Iraq airmen blues: No MiG today; no F-16 either

NEW AL-MUTHANNA AIR BASE, Iraq (AP) — An Iraqi Air Force C-130 Hercules touches down at a base west of Baghdad as Iraqi pilots and their American instructors watch from the runway — a graceful landing for the bulky four-turboprop airlifter, one of several now owned by Iraq.

But the new craft and the new generation of pilots and personnel at the nascent Iraqi air force's sprawling headquarters is still a far cry from the mighty air power Saddam Hussein once fielded. And as U.S. troops prepare for a complete pullout by the end of 2011, there is one domain where Iraq will not be able to claim full control anytime soon — its skies.

American warplanes have played a significant role in Iraq's struggle with insurgents in the past seven years, including reconnaissance and strikes on militant targets. Iraq wants to build its forces up not only to fulfill that mission, but also to serve as a deterrent in any possible scenario, ranging from Israeli overflights targeting Iranian nuclear sites to incursions by Iran.

"Iraq is a sovereign country but let us be frank, we don't have the combat or jet fighters or intercepting planes or air defense systems," Iraqi Air Force commander, Staff Lt. Gen. Anwer Hamad Amen Ahmed, said in an interview. "We are still far from an air force's full potential. We will need the U.S. long after 2011."

Iraq announced in March 2009 that it wants to purchase a squadron of F-16 fighter aircraft, made by Lockheed Martin Corp. But the potentially multibillion dollar deal is still going through the lengthy process of approval from the U.S. Defense and State departments, and Iraq's financial crisis, caused by plummeting oil revenues, will likely further slow the process.

The F-16 is among the most exported fighters in the world, used by dozens of countries, including the Middle Eastern nations of Israel, Jordan, Egypt, Turkey, United Arab Emirates, Oman and Bahrain.

Under the U.S.-Iraqi Status of Forces Agreement, the Americans' departure by the end of 2011 in theory spells the end of the U.S. Air Force's involvement here. But both Iraqi and American officers are increasingly talking about a "long-term partnership" in air operations that would stretch beyond that date.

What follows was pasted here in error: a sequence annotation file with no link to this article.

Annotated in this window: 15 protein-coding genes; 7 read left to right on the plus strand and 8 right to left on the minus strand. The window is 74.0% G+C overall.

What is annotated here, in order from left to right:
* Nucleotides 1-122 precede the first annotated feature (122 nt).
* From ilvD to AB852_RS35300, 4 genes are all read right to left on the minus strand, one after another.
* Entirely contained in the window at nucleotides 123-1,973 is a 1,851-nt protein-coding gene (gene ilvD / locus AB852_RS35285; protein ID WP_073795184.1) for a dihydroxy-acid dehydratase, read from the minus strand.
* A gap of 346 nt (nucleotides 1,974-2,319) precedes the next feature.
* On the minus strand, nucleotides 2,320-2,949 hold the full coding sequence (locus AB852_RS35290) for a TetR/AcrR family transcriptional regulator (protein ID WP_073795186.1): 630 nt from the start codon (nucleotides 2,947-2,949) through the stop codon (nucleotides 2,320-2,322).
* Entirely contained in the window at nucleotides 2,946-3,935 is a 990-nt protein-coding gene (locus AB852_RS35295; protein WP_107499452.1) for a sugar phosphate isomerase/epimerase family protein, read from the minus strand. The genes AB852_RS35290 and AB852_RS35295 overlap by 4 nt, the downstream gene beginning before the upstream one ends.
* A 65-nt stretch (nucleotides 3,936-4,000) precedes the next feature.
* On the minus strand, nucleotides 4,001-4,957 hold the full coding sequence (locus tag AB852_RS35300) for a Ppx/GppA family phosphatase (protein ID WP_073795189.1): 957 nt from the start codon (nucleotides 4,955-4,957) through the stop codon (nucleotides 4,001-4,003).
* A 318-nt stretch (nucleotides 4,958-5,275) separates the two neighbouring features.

With the help of the U.S., Iraq has worked since 2005 to rebuild its air force, starting from scratch and switching from Saddam's Soviet-era weaponry to American know-how.

U.S. Brig. Gen. Scott Hanson, commander of the 321st Air Expeditionary Wing and head of the Iraqi training and advisory mission, said the push has gathered momentum as U.S. draws down.

"It's not just pilot training, everything you need for an air force, we teach them," Hanson said at the base. "Whether its maintenance, logistics, communications, crash and fire rescue, air traffic control — all the business of air power."

Today, Iraqi pilots fly Mi-17 helicopters and smaller aircraft, such as Cessnas, mostly for border surveillance and intelligence gathering. The U.S. donated three C-130s in 2005, and three Beech 350 Super King Air light planes arrived in April 2009.

Single-engined, two-seat T6 Texan propeller planes are in use for basic pilot training at the Iraqi Air Force Academy, which in December opened its doors in Tikrit, Saddam's hometown north of Baghdad.

Hanson showed The Associated Press charts of Iraqi air force accomplishments to date: 44 training aircraft, 36 transport, 19 surveillance and reconnaissance and 3 ground attack planes. With about 285 sorties a week, the planes had an extra 134 overflights on election day March 7, aimed at boosting Iraqi voters' confidence.

"They see the Iraqi flag on the planes, they know it's their air force," said Hanson.

So far, 57 new pilots have graduated, and 99 others are in training. The pilots are mostly young cadets but also some drawn from the Saddam-era force.

Iraq's air force was once considered the best in the Arab world. Founded in 1931, it fought in numerous Mideast conflicts, battling the British in 1941 and Israel in 1948 and 1967.

Saddam invested a huge portion of the country's oil wealth to equip it, and during the 1980-88 war with Iran, it bombed airfields in Tehran and other major Iranian cities. At its peak in late 1980s, it had nearly 750 combat aircraft, including Soviet MiGs and Sukhois and French Mirage fighters; 40,000 men and 24 operating bases.

But the 1991 Gulf War that followed Iraq's invasion of Kuwait devastated its ranks. Hundreds of planes either fled to neighboring Iran, never to return or were destroyed in the fighting. After the war, extensive no-fly zones were imposed over Iraq, and subsequent U.N. sanctions only made things worse. Hundreds of planes were cannibalized for spare parts, and by 2002 only 100 airworthy jets remained in service.

After the 2003 invasion, U.S. teams found several intact but unflyable fighter jets buried beneath the sand.

For some Saddam-era pilots, rebuilding the air force is a step in restoring some of its past glory.

"We learned a lot from our American friends, they've given us a lot," said Lt. Col. Ahmed Mutashar after landing his Mi-17 helicopter in Taji, north of Baghdad, during a combat exercise in late March. "But we need more."


Associated Press Writers Saad Abdul-Kadir and Sameer N. Yacoub in Baghdad and Slobodan Lekic in Kabul, Afghanistan, contributed to this report.